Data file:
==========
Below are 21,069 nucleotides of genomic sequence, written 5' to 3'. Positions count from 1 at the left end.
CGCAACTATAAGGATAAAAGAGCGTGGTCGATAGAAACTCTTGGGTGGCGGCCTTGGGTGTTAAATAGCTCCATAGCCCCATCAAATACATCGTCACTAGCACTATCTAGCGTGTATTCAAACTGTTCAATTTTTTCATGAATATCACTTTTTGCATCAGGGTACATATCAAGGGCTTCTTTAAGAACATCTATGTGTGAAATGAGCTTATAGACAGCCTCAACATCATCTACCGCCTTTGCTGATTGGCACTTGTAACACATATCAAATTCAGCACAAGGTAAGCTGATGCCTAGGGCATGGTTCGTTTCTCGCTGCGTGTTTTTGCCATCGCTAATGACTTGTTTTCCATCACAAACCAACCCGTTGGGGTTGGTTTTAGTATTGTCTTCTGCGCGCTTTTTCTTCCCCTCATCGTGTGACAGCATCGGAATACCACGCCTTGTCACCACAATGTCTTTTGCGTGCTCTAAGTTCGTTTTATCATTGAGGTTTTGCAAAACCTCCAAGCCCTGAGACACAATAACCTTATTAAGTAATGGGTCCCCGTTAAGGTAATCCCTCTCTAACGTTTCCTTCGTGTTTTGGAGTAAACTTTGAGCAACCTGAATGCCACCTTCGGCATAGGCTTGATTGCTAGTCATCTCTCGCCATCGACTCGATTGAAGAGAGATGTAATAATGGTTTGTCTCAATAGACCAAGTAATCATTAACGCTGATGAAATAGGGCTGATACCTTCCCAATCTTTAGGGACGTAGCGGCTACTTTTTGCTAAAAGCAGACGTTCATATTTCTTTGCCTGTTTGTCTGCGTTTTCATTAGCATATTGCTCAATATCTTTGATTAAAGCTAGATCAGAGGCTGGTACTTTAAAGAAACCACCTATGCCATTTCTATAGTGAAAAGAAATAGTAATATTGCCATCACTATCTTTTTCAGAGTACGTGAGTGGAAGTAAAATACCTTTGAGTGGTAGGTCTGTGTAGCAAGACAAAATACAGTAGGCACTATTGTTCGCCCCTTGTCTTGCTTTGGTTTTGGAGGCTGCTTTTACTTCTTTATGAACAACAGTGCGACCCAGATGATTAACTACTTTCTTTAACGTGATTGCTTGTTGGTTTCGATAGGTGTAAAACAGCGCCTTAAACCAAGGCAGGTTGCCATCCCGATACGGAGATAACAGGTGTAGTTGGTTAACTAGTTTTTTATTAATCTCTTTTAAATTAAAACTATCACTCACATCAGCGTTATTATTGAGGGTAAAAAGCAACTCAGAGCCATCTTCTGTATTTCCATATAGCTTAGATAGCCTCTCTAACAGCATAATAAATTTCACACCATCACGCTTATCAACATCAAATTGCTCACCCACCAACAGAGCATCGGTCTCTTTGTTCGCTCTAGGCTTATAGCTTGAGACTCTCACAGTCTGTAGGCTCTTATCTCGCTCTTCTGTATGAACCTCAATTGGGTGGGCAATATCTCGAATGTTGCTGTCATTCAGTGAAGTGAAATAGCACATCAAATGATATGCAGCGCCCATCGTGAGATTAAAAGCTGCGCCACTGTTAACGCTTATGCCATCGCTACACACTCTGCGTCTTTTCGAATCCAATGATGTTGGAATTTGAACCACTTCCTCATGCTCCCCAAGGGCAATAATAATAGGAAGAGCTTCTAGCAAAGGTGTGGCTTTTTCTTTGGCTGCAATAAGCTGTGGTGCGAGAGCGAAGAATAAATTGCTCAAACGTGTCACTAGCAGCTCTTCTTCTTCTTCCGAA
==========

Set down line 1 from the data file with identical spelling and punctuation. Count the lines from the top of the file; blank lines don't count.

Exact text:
Below are 21,069 nucleotides of genomic sequence, written 5' to 3'. Positions count from 1 at the left end.